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Superregnum: Eukaryota
Regnum: Animalia
Subregnum: Eumetazoa
Cladus: Bilateria
Cladus: Nephrozoa
Superphylum: Deuterostomia
Phylum: Chordata
Cladus: Craniata
Subphylum: Vertebrata
Infraphylum: Gnathostomata
Superclassis: Tetrapoda
Cladus: Reptiliomorpha
Cladus: Amniota
Cladus: Synapsida
Cladus: Eupelycosauria
Cladus: Sphenacodontia
Cladus: Sphenacodontoidea
Ordo: Therapsida
Cladus: Theriodontia
Subordo: Cynodontia
Cladus: Mammaliaformes
Classis: Mammalia
Subclassis: Trechnotheria
Infraclassis: Zatheria
Supercohort: Theria
Cohort: Eutheria
Cohort: Placentalia
Cladus: Boreoeutheria
Superordo: Euarchontoglires
Ordo: Rodentia
Subordo: Myomorpha
Superfamilia: Muroidea

Familia: Muridae
Subfamilia: Murinae
Genus: Solomys
Species: Solomys salamonis

Solomys salamonis (Ramsay, 1883)


Solomys salamonis in Mammal Species of the World.
Wilson, Don E. & Reeder, DeeAnn M. (Editors) 2005. Mammal Species of the World – A Taxonomic and Geographic Reference. Third edition. ISBN 0-8018-8221-4.

The Florida naked-tailed rat (Solomys salamonis) is a poorly known and possible extinct species of rodent in the family Muridae. It was confined to the Nggela Islands (previously known as Florida Islands) in the Solomon Islands. The originally mentioned type locality Ugi Island is an erratum.[2]


The Florida naked-tailed rat is the smallest species within the genus Solomys. It has a snout-vent-length of 187 mm. The tail length is 194 mm, the hind food length is 39 mm and the ear length 27 mm.[2] The general colour of the fur is light ashy grey, somewhat grizzly, and pencilled with black. The base of the hair is mouse colour. The tips are almost white. The tail is bare and scaly. The blackish whiskers are long. The ears are small, inside grey, on the outside covered with minute hairs.[3]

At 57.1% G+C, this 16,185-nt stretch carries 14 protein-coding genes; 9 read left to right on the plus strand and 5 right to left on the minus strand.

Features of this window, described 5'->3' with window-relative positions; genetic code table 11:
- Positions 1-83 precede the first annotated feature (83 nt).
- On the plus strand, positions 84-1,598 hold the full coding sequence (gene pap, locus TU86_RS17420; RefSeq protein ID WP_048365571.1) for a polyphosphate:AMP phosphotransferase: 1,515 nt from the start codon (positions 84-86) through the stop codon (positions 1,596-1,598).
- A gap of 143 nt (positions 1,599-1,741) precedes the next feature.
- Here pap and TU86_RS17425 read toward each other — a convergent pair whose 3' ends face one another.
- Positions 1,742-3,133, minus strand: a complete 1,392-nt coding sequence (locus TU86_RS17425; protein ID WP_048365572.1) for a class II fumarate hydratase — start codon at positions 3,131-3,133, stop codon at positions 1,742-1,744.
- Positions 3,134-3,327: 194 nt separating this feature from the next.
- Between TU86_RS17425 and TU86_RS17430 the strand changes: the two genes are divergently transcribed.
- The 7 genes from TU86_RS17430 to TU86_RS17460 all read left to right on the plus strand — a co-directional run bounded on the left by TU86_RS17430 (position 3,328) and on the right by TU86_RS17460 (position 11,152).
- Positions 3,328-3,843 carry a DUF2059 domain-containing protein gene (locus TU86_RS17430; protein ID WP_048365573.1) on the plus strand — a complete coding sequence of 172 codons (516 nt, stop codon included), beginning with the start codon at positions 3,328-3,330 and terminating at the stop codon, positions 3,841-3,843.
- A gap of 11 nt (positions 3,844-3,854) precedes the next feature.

Conservation status

This species might be possibly extinct as it is only known by the holotype, an adult male, collected by Alexander Morton from the Australian Museum during the HMS Cormorant expedition to the Solomon Islands in 1881.[4] Surveys in 1987 and in 1991 failed to find any specimens and the Nggela Islands are badly deforestated.[2]

Helgen, K.; Leary, T.; Wright, D (2016). "Solomys salamonis". IUCN Red List of Threatened Species. 2016: e.T20334A22430021. doi:10.2305/IUCN.UK.2016-1.RLTS.T20334A22430021.en. Retrieved 16 November 2021.
Flannery, T.F. (1995). Mammals of the South-West Pacific & Moluccan Islands. Chatswood: Reed Books, p. 165. ISBN 0-7301-0417-6
Ramsay, E.P. 1883. On a new species of Mus from the island of Ugi, Solomon Group. Proceedings of the Linnean Society of New South Wales 7: pp. 43–44.

Troughton, E. Le G. (1936). A redescription of Solomys ("Mus") salamonis Ramsay. Proceedings of the Linnean Society of New South Wales 61: pp. 128–130

Further reading
Musser, G.G.; Carleton, M.D. (2005). "Superfamily Muroidea". In Wilson, D.E.; Reeder, D.M (eds.). Mammal Species of the World: A Taxonomic and Geographic Reference (3rd ed.). Johns Hopkins University Press. pp. 894–1531. ISBN 978-0-8018-8221-0. OCLC 62265494.

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